There were plenty of people who agreed with her. Many proved their point by sharing their own experiences of being spanked as a child.

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“Yes! I agree,” commented one user. “Every time I was “disciplined” growing up, I only felt fear and shame. IT never “corrected” behavior. I would never hit my child to teach them a lesson and inflict psychological and physical pain. ❤️ but that’s just me.” (1)

“If an adult hits an adult that’s called assault and they can press charges and end up in jail yet when a defenseless child is hit it’s called discipline.” wrote another. (1)

One commenter, who is a parent as well, spoke about the urge to spank sometimes, but that she always resists. 

“I have three kids so I understand the urge to spank! (Also most of us were raised in cultures or families where physical discipline is routine and accepted so I get it) Spanking, though, is loss of control on the part of the parent. As parents were are trying to teach our kids how to communicate in a healthy way even when we are really, really upset. We are also helping them build those internal controls so that they do not lash out on others when things do not go their way or they are frustrated, angry or upset. We have to model what we want to see in our kids. (And we won’t be perfect so that includes apologizing when we mess up!)” (1)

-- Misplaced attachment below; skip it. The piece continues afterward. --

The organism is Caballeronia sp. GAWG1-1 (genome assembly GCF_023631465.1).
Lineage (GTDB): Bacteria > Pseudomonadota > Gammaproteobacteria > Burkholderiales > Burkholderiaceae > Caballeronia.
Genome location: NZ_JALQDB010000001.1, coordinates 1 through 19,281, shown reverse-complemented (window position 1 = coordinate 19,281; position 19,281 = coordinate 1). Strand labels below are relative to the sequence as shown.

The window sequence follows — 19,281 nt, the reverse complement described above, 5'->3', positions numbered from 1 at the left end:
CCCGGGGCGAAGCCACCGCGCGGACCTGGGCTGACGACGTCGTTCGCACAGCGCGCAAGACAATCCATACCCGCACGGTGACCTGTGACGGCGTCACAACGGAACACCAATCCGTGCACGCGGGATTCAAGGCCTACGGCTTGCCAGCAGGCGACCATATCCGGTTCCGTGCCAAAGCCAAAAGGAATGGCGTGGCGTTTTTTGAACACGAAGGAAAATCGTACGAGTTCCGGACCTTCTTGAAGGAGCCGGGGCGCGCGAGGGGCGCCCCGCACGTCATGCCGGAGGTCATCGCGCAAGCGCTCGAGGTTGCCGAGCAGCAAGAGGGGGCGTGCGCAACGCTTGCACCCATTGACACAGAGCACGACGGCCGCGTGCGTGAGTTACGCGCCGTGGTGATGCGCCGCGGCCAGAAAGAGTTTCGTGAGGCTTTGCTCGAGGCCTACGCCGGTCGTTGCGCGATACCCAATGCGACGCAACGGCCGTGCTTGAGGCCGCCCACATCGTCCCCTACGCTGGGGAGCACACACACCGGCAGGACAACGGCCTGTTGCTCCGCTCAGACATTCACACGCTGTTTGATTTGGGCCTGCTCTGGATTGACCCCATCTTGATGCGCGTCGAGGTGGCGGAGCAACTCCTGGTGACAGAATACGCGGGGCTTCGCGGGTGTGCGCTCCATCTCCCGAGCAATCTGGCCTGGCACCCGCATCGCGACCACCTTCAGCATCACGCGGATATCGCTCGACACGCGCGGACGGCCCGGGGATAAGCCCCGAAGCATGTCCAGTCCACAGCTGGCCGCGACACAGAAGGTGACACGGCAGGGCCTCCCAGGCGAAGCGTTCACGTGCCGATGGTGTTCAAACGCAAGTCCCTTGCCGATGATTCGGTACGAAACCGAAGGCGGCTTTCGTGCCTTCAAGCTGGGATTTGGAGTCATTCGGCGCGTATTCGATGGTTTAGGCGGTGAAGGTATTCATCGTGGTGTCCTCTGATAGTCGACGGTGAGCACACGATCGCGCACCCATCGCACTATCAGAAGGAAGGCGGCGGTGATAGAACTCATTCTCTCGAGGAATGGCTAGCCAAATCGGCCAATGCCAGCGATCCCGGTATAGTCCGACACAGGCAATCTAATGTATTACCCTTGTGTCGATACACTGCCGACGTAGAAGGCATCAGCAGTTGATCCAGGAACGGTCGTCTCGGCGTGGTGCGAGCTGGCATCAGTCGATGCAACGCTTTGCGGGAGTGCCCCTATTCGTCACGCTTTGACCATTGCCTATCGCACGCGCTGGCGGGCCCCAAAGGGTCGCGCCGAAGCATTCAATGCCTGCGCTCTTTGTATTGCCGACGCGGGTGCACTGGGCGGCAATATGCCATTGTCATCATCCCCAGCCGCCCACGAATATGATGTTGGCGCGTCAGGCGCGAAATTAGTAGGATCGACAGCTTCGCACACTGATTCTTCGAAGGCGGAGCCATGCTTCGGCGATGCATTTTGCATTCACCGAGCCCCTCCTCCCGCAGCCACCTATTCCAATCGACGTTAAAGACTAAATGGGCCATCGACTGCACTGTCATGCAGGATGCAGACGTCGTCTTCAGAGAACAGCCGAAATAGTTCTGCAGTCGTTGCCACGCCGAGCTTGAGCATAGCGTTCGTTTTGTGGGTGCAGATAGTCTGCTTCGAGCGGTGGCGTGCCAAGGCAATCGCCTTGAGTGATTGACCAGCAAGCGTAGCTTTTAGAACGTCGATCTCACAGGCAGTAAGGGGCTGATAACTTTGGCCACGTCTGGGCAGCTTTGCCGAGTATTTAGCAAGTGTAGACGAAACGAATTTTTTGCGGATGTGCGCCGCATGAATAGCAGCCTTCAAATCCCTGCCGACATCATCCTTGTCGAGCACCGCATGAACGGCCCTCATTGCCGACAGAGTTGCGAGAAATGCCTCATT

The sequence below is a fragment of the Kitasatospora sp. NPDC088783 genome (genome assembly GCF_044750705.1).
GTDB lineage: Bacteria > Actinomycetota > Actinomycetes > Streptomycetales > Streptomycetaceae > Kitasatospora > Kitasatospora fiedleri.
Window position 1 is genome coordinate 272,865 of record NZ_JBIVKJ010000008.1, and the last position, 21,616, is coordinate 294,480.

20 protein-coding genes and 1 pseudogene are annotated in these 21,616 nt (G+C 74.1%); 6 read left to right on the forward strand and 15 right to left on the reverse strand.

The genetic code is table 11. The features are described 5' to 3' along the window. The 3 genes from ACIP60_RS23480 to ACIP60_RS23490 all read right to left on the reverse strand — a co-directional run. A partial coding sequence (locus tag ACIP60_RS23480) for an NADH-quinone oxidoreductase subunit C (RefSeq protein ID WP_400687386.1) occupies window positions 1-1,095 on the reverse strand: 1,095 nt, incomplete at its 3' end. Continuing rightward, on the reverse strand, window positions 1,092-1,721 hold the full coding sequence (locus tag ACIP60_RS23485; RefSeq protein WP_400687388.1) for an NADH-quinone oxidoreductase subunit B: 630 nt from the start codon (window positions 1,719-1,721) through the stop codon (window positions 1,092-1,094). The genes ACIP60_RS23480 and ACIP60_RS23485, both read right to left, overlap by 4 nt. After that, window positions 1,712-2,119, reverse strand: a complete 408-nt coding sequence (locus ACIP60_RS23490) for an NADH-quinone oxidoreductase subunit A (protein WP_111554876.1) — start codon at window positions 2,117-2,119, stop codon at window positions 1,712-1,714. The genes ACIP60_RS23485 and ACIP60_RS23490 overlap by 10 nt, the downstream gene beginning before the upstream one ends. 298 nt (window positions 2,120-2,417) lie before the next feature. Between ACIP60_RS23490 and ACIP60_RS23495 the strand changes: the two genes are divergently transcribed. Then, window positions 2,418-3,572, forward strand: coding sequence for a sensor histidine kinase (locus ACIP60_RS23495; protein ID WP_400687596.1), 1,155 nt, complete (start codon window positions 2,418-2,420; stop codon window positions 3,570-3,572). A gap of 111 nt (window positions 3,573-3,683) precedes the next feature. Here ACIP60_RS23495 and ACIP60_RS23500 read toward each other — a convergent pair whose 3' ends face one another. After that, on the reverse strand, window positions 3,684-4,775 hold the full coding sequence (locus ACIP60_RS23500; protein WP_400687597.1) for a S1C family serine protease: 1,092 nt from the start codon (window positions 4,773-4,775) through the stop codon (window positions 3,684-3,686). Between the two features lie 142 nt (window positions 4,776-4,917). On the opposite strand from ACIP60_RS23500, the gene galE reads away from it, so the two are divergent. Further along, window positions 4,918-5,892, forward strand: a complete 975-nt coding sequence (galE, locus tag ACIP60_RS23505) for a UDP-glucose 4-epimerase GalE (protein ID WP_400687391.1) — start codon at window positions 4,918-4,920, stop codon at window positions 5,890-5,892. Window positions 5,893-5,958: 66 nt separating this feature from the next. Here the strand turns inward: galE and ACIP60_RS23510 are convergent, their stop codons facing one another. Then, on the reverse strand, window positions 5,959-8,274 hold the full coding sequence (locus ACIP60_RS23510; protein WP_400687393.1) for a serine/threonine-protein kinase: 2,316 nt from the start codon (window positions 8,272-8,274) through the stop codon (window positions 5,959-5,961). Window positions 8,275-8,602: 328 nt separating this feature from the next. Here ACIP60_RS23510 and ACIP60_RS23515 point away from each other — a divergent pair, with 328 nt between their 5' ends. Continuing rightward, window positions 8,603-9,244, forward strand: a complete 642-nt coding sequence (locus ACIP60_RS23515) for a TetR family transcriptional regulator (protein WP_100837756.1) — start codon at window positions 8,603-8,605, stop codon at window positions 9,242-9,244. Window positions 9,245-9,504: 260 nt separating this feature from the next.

Others, however, did not agree. They also pulled from their own experiences with the punishment when they were a child.

“I guess I’m old school cause now that I’m older, I realize those spankings did me a lot of good. As my dad would say, “it’ll set you on the straight and narrow.” wrote one. (1)